Employers must always be mindful of the potential impact on productivity in the workplace and ensure that any office pools or fantasy leagues are not out of bounds of the law. In order to ensure that employers are operating within legal boundaries, they should consult with an employment attorney.

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Recent Negative Rulings Force Daily Fantasy Sports Companies to Massively Increase Lobbying Efforts

Casino Watch Focus has reported on the ongoing criticism and identification of Daily Fantasy Sports (DFS) as the newest wave of sports gambling. Various states have been investigating DraftKings and FanDuel to determine if they are offering online gambling. Even the FBI and US Attorney General have been investigating. The DFS has tried to take a proactive approach. Recentlythe DFS industry called for government regulations and offered problem gambling safeguards. The industry believes if they can get it regulated, then that will prevent an outright ban, given online sports betting is illegal in almost all jurisdictions outside of Las Vegas. Unfortunately for DFS, more and more states are ruling that they are illegal. Now, they are aggressively changing their strategy and attempting to lobby for each state to exempt DFS from gambling laws so they can stay in business. USA Today reports:

Fighting for its life from coast to coast, the daily fantasy sports industry has dramatically changed its survival strategy since last year.

The industry now has about 75 lobbyists in more than 30 states, up from two lobbyists in two states last February, said Jeremy Kudon, an attorney for the industry. The goal is simple: If existing state laws indicate that your business might be illegal, then hire some professionals to help change those laws.

“This is a battle that’s going to be won in 50 states,” said Paul Charchian, president of the Fantasy Sports Trade Association, which advocates for the industry. “It’s going to be 50 small battles, not one big battle.” 

Its unclear how successful this strategy will be for DFS. They have started lobbying at the Federal level as well, but that could still leave individual states with the ability to clarify that the activity is illegal gambling. In their efforts at both levels, they believe they can prove that their games are games of skill not chance, but the skill level diminishes severely when new teams are drafted each day and not carried out through an entire sports season. Typically however, when a company puts forth enough lobbyist and lobbying dollars, change happens in those companies favor. But as the USA Today article explains, they have lobbied various states in the past to no avail:

The argument over daily fantasy’s legality hinges upon whether it’s considered a game of skill or a game of chance. Generally speaking, games that involve chance are usually considered gambling. But states hold different standards for how much chance is needed for a game to be illegal gambling.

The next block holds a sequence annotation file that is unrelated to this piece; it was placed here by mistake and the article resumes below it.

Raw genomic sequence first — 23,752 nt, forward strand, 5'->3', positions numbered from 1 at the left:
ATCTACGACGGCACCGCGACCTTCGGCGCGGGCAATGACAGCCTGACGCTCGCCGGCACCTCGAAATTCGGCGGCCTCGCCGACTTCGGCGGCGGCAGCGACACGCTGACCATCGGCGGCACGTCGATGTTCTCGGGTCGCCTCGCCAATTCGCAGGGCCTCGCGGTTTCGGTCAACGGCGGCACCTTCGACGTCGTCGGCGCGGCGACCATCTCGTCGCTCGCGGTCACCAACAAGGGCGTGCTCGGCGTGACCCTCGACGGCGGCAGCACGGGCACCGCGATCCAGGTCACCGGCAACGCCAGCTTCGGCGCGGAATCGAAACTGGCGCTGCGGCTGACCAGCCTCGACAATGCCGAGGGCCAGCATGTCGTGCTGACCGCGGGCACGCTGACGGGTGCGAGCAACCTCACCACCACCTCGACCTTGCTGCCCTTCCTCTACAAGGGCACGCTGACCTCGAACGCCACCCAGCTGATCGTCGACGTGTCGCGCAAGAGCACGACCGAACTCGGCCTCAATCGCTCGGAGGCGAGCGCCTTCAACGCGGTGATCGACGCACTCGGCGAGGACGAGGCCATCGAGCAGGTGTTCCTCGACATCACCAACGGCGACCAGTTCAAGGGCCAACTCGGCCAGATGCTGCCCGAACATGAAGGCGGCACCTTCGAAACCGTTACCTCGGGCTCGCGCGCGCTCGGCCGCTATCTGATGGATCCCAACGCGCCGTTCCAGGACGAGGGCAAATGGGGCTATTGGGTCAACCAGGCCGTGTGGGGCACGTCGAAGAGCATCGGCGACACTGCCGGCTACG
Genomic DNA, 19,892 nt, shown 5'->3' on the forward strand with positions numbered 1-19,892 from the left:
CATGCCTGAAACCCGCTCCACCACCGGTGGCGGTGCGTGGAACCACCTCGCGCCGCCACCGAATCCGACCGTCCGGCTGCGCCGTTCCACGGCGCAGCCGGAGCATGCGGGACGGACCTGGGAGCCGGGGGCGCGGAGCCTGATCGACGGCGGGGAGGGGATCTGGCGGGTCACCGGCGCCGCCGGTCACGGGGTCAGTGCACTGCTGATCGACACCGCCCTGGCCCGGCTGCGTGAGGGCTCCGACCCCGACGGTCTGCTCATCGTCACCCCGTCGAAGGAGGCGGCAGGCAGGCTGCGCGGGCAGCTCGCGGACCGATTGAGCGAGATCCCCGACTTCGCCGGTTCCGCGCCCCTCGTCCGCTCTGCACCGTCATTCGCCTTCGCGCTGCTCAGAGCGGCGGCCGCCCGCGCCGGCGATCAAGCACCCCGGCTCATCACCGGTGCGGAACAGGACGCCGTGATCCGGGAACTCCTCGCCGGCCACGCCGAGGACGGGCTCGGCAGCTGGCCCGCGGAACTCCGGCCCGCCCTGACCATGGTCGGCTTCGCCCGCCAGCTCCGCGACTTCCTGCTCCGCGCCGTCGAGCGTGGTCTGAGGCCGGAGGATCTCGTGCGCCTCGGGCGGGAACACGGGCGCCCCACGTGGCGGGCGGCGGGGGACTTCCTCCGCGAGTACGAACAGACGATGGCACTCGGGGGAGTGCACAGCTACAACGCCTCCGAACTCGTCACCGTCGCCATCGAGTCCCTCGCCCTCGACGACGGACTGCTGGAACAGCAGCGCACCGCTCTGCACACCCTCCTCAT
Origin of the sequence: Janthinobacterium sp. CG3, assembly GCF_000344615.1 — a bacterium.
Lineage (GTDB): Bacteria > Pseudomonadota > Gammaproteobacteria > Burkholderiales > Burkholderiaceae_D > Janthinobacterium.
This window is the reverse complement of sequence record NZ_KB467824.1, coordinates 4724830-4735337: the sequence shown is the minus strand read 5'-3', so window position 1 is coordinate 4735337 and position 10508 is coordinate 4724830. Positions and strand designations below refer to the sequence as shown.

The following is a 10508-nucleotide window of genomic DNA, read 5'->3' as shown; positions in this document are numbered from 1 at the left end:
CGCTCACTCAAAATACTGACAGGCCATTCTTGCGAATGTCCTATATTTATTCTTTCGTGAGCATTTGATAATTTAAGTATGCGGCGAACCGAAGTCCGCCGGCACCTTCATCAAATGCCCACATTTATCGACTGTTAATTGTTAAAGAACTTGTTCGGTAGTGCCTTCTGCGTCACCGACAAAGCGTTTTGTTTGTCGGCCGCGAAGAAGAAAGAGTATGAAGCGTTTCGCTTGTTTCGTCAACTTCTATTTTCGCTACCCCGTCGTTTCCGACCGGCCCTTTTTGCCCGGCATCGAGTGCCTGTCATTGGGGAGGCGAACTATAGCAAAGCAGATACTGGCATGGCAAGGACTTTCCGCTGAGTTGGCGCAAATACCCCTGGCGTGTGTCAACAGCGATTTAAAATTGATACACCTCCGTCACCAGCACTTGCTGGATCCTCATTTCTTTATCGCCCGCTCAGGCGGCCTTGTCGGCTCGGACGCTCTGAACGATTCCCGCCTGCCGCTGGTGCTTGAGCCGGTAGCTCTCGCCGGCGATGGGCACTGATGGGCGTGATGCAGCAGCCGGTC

While the industry started lobbying the federal government this year, it can exert more policy influence at the state level, said Marc Edelman, an associate professor of law at Baruch College, who consults in fantasy sports law. If federal lawmakers explicitly decriminalized daily fantasy, state governments could still impose stricter rules, he said.

Attorneys general in New York, Illinois and most recently Texas have argued that paid daily fantasy contests are illegal gambling under state law. Disclosures show the industry lobbied last year not only in those states but also others that could become legal battlegrounds.

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As Daily Fantasy Sports Industry Comes Under Fire, Even Draftkings and FanDuel Acknowledge Dangers as They Call for Gov Regulation and Implement Problem Gambling Safeguards

Casino Watch Focus has reported on the new Daily Fantasy Sports (DFS) industry, including the recent realization that at its core, its gambling, and that when left unregulated or banned, its leading to online scandals and wide spread investigation, including from the FBI and US Attorney General.  Recently, New York investigated the practice of daily fantasy sports and quickly reached a ruling that its illegal, which lead to the attorney general’s office to issue a cease and desist order to DraftKings and FanDuel.  The Washington Post explains:

New York Attorney General Eric Schneiderman found daily fantasy sites DraftKings and FanDuel in violation of the state’s gambling laws and sent both companies cease-and-desist letters to stop accepting payments – “wagers,” in his words – from New York residents.

The leagues that profit from it may be up next. Questioned about the leagues’ responsibility regarding daily fantasy, a spokesman in the New York attorney general’s office declined to comment, but did not rule out that it was an area of focus in the investigation.

The NBA, MLB, NFL and NHL all operate out of Manhattan. Just as MLB owns a little piece of DraftKings, the NBA owns a small percentage of FanDuel. The NHL shares an extensive marketing agreement with DraftKings. The NFL has attempted to keep the companies at arm’s length, but multiple team owners are heavily invested in both companies, and the league’s network partners draw massive advertising dollars from both of the daily fantasy titans.